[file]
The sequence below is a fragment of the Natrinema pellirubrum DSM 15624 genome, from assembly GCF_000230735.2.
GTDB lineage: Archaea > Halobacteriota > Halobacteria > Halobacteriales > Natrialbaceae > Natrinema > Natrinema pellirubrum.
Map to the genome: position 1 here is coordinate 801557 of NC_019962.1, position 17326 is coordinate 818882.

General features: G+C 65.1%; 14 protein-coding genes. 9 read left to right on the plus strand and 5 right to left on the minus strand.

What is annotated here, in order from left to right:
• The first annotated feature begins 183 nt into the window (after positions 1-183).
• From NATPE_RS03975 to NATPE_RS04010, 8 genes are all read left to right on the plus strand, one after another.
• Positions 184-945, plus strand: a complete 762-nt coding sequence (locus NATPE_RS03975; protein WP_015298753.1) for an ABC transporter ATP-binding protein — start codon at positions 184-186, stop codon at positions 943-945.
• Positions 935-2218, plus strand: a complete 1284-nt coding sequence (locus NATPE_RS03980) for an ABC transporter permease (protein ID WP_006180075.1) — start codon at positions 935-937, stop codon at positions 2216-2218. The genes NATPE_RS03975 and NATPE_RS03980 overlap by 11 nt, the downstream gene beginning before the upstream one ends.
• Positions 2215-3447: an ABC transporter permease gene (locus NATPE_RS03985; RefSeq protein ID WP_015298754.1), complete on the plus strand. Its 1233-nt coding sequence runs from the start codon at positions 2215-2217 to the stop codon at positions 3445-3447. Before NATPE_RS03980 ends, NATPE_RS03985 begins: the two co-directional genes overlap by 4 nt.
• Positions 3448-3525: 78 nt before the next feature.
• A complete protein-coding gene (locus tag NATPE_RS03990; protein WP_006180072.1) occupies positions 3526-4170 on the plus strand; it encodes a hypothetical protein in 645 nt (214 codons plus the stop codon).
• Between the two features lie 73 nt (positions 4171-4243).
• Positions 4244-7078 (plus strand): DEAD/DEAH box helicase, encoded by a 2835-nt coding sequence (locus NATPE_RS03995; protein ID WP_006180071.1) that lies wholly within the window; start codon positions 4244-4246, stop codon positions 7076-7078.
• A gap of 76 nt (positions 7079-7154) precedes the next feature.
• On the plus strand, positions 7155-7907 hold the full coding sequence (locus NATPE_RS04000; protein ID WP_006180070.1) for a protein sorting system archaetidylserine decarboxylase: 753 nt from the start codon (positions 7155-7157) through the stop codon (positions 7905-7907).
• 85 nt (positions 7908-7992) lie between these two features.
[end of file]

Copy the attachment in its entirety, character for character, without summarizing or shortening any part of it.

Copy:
The sequence below is a fragment of the Natrinema pellirubrum DSM 15624 genome, from assembly GCF_000230735.2.
GTDB lineage: Archaea > Halobacteriota > Halobacteria > Halobacteriales > Natrialbaceae > Natrinema > Natrinema pellirubrum.
Map to the genome: position 1 here is coordinate 801557 of NC_019962.1, position 17326 is coordinate 818882.

General features: G+C 65.1%; 14 protein-coding genes. 9 read left to right on the plus strand and 5 right to left on the minus strand.

What is annotated here, in order from left to right:
• The first annotated feature begins 183 nt into the window (after positions 1-183).
• From NATPE_RS03975 to NATPE_RS04010, 8 genes are all read left to right on the plus strand, one after another.
• Positions 184-945, plus strand: a complete 762-nt coding sequence (locus NATPE_RS03975; protein WP_015298753.1) for an ABC transporter ATP-binding protein — start codon at positions 184-186, stop codon at positions 943-945.
• Positions 935-2218, plus strand: a complete 1284-nt coding sequence (locus NATPE_RS03980) for an ABC transporter permease (protein ID WP_006180075.1) — start codon at positions 935-937, stop codon at positions 2216-2218. The genes NATPE_RS03975 and NATPE_RS03980 overlap by 11 nt, the downstream gene beginning before the upstream one ends.
• Positions 2215-3447: an ABC transporter permease gene (locus NATPE_RS03985; RefSeq protein ID WP_015298754.1), complete on the plus strand. Its 1233-nt coding sequence runs from the start codon at positions 2215-2217 to the stop codon at positions 3445-3447. Before NATPE_RS03980 ends, NATPE_RS03985 begins: the two co-directional genes overlap by 4 nt.
• Positions 3448-3525: 78 nt before the next feature.
• A complete protein-coding gene (locus tag NATPE_RS03990; protein WP_006180072.1) occupies positions 3526-4170 on the plus strand; it encodes a hypothetical protein in 645 nt (214 codons plus the stop codon).
• Between the two features lie 73 nt (positions 4171-4243).
• Positions 4244-7078 (plus strand): DEAD/DEAH box helicase, encoded by a 2835-nt coding sequence (locus NATPE_RS03995; protein ID WP_006180071.1) that lies wholly within the window; start codon positions 4244-4246, stop codon positions 7076-7078.
• A gap of 76 nt (positions 7079-7154) precedes the next feature.
• On the plus strand, positions 7155-7907 hold the full coding sequence (locus NATPE_RS04000; protein ID WP_006180070.1) for a protein sorting system archaetidylserine decarboxylase: 753 nt from the start codon (positions 7155-7157) through the stop codon (positions 7905-7907).
• 85 nt (positions 7908-7992) lie between these two features.